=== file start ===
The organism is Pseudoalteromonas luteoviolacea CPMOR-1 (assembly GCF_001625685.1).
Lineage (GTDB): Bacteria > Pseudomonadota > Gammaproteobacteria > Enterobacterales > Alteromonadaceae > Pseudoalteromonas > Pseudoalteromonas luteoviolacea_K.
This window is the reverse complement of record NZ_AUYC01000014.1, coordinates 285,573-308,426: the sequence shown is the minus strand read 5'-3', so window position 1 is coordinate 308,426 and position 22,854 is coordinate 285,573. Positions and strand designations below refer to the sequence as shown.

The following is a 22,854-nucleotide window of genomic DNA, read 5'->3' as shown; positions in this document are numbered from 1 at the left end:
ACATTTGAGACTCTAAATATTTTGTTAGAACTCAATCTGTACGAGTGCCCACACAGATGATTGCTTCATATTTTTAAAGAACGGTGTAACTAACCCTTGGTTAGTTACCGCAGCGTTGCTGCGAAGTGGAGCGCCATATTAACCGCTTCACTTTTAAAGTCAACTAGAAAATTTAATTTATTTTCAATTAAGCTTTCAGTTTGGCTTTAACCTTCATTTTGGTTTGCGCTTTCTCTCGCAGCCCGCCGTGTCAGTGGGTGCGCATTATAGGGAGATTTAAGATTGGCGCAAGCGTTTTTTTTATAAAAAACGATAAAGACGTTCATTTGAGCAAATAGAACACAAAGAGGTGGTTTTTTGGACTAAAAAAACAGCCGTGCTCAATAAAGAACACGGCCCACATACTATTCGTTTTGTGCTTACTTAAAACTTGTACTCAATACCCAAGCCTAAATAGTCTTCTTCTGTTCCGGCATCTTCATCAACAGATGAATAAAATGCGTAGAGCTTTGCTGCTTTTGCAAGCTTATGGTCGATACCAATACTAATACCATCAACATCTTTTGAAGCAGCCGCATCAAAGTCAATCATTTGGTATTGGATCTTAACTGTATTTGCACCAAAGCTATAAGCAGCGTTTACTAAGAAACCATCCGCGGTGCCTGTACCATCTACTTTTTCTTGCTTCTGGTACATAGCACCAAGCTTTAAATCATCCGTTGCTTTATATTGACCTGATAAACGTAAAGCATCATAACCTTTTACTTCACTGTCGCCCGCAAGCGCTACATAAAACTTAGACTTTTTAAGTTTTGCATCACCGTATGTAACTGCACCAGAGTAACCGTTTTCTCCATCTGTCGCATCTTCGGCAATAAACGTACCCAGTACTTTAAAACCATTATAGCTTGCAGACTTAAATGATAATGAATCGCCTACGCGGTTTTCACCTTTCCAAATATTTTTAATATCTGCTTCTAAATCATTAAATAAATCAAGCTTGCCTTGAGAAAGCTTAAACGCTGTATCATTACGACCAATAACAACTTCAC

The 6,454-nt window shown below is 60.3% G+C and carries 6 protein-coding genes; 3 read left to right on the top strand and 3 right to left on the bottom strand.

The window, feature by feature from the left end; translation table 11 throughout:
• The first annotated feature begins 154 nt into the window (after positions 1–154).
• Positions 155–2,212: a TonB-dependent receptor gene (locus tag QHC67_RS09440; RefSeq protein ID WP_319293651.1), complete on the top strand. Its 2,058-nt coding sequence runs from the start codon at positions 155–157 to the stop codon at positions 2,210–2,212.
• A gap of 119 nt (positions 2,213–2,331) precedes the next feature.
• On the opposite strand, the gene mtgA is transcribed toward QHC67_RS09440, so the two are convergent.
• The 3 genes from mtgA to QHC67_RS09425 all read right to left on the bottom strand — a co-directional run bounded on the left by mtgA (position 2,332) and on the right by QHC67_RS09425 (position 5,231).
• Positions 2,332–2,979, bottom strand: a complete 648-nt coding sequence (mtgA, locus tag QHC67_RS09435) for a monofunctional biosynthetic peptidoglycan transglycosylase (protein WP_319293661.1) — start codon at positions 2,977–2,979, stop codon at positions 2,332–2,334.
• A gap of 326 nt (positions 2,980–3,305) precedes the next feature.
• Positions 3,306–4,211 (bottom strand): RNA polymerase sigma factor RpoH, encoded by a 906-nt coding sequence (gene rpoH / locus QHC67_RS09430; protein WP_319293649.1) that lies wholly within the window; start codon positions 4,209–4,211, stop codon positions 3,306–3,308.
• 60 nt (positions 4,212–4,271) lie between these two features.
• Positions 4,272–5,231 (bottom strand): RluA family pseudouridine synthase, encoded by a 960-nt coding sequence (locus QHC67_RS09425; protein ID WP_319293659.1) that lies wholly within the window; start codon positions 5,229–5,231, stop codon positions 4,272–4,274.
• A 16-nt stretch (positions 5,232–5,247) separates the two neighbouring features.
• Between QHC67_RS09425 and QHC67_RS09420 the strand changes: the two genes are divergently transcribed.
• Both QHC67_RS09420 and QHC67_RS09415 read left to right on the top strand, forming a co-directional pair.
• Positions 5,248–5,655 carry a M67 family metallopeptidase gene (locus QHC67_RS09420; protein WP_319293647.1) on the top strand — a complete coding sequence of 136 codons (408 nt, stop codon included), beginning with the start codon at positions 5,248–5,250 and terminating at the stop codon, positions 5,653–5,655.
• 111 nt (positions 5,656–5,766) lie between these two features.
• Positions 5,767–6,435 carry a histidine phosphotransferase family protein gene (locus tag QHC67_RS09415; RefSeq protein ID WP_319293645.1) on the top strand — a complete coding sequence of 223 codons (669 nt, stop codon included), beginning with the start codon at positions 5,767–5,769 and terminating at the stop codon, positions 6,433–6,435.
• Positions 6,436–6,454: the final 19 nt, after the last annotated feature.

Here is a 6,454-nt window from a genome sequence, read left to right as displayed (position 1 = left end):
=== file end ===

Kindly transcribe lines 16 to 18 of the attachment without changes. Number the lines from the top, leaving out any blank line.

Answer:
• 60 nt (positions 4,212–4,271) lie between these two features.
• Positions 4,272–5,231 (bottom strand): RluA family pseudouridine synthase, encoded by a 960-nt coding sequence (locus QHC67_RS09425; protein ID WP_319293659.1) that lies wholly within the window; start codon positions 5,229–5,231, stop codon positions 4,272–4,274.
• A 16-nt stretch (positions 5,232–5,247) separates the two neighbouring features.